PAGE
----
Click for full-sized image.Click for full-sized image.
The parts and bodies where all present, nested as they should be. Construction surfaces that were "hidden" in Solidworks were imported visible, but I simply deleted them. The rest of the tabs are logical and intuitive all relating to the current scene.
Clicking "library" opens another floating tabbed window (Image 3) containing materials, environments and textures. As expected, applying materials is a simple matter of dragging and dropping from the library to the main model view or onto a specific part in the nested tree.
Animation is another floating window with a timeline style interface. Animations such as translate, rotate, etc. can be applied to multiple bodies (or cameras) and overlapped. The built in animation wizard makes it ridiculously easy. Animations play back in the real-time render window. Pretty sweet.
I appreciate the lack of "fanciness" with this interface. Luxion didn't try to make something different or cool. Instead, it is elegant yet conventional in a good way. Everything is where I'd expect it to be. I never found myself hunting for something.
KeyShot 3 ships with over 600 materials and a library of textures. It was easy to find a glass material and a liquid material to start with. I adjusted the color and saved a new one. Creating new ones is as simple as picking a material type and adjusting the settings. Making a cork material was straightforward, using a cork texture.
My bottle needed some labels, and I created a few in Photoshop (image 5). There is a dedicated label tab in the material editor, which allows multiple labels to be place per material. The back label was a two sided label with the "adhesive surface" visible through the glass. While looking at one side of the label surface, I applied a label. I rotated around 180 degrees and applied a label to the other side. I was actually surprised it worked. Positioning the labels as simple as dragging in the model window.
After applying the labels, I immediately noticed that some of the internal surfaces weren't being illuminated. I guessed that with multiple layers of transparent surfaces the default limit on ray bounces in the real-time renderer was being hit. In the project settings tab, I enabled a few advanced features and increased ray bounces from 6 to 13.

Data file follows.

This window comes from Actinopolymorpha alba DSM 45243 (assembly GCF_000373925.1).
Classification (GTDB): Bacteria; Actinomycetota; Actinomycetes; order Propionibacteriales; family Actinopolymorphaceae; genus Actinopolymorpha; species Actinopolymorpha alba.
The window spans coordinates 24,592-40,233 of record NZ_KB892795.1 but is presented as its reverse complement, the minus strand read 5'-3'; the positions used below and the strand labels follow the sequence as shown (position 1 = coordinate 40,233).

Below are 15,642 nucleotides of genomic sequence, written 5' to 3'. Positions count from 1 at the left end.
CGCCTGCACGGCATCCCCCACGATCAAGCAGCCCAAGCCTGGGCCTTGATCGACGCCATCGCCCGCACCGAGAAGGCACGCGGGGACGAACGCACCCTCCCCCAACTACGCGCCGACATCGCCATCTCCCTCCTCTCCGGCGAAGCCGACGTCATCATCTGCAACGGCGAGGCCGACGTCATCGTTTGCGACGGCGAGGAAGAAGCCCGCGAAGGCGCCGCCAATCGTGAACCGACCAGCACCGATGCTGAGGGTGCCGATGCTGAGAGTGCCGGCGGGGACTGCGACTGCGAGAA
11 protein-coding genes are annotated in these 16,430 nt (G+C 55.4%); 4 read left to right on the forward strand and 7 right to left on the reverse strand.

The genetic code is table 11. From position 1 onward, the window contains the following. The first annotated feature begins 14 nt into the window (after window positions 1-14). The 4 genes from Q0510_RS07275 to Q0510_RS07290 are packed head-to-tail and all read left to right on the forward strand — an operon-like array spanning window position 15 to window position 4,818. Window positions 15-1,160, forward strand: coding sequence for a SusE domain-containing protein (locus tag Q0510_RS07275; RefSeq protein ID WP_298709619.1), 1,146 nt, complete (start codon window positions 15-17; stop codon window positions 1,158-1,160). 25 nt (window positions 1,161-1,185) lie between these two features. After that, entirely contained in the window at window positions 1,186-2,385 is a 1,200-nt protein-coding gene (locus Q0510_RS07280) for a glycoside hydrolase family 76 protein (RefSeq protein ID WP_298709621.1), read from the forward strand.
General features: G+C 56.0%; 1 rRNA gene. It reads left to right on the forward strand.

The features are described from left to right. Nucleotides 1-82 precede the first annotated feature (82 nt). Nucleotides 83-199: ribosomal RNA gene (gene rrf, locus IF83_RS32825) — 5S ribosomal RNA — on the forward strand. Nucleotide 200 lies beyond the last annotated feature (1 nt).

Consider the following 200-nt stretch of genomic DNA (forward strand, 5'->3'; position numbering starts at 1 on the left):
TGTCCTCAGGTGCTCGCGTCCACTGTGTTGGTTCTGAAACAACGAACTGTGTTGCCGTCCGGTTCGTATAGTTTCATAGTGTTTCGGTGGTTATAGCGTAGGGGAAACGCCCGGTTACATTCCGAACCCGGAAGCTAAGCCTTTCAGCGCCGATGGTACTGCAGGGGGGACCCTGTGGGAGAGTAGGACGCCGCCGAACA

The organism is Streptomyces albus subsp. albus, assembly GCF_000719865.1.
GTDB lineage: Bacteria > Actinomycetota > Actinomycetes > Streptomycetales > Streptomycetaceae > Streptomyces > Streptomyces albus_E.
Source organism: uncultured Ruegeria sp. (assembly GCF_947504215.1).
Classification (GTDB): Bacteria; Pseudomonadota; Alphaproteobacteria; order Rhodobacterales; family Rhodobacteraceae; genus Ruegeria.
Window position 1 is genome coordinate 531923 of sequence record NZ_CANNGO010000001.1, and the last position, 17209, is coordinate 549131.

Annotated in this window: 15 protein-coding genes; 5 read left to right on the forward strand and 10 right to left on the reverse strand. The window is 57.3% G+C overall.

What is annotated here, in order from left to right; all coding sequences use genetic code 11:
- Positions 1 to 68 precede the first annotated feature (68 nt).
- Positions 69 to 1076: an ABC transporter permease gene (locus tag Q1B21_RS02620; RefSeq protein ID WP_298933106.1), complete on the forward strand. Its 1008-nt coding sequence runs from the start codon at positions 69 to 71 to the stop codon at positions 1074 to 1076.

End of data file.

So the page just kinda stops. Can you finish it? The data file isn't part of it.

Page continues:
KeyShot 3 is rock solid. Performance was snappy, even running on a Core2duo based Macbook Pro. It didn't crash or lockup. One of KeyShot 3's selling points is that unlike the competition, the renderer is entirely CPU based. No need for a high end graphics chipset. Rendering may be a bit slower, but KeyShot 3 will run on any computer.
Inside the KeyShot 3's render window, there are three render modes: max time, max samples, and advanced which allows the customization of the usual settings. I experimented with the time and sample limited modes but found the best results using the advanced mode. These images are untouched, having baked for about 8 hours overnight. I was impressed with the results.
In the short time I've spent with KeyShot 3, I've been continually impressed. From the work-flow the straight forward and accessible controls to the well designed tools for creating materials and scenes, everything has been carefully considered. The flawless Solidworks importer is a huge bonus. It may soon become my goto tool for rendering my CAD models.